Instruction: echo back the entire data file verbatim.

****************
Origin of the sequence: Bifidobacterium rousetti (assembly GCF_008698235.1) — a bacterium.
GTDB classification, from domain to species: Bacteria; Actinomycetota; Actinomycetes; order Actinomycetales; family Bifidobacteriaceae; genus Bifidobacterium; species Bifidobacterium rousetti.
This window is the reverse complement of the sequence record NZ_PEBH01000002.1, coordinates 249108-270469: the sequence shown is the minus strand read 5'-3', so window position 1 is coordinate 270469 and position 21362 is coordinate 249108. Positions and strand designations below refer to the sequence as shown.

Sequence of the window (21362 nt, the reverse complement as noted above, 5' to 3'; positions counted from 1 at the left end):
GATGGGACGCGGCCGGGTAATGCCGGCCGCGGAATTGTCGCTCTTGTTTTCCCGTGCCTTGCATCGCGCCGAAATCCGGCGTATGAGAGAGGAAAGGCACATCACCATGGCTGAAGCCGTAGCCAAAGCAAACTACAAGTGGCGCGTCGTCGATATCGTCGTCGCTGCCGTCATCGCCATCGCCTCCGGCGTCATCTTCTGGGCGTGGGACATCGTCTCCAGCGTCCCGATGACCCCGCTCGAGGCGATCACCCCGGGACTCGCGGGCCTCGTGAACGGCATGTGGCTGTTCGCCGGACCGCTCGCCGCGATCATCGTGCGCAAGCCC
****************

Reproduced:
Origin of the sequence: Bifidobacterium rousetti (assembly GCF_008698235.1) — a bacterium.
GTDB classification, from domain to species: Bacteria; Actinomycetota; Actinomycetes; order Actinomycetales; family Bifidobacteriaceae; genus Bifidobacterium; species Bifidobacterium rousetti.
This window is the reverse complement of the sequence record NZ_PEBH01000002.1, coordinates 249108-270469: the sequence shown is the minus strand read 5'-3', so window position 1 is coordinate 270469 and position 21362 is coordinate 249108. Positions and strand designations below refer to the sequence as shown.

Sequence of the window (21362 nt, the reverse complement as noted above, 5' to 3'; positions counted from 1 at the left end):
GATGGGACGCGGCCGGGTAATGCCGGCCGCGGAATTGTCGCTCTTGTTTTCCCGTGCCTTGCATCGCGCCGAAATCCGGCGTATGAGAGAGGAAAGGCACATCACCATGGCTGAAGCCGTAGCCAAAGCAAACTACAAGTGGCGCGTCGTCGATATCGTCGTCGCTGCCGTCATCGCCATCGCCTCCGGCGTCATCTTCTGGGCGTGGGACATCGTCTCCAGCGTCCCGATGACCCCGCTCGAGGCGATCACCCCGGGACTCGCGGGCCTCGTGAACGGCATGTGGCTGTTCGCCGGACCGCTCGCCGCGATCATCGTGCGCAAGCCC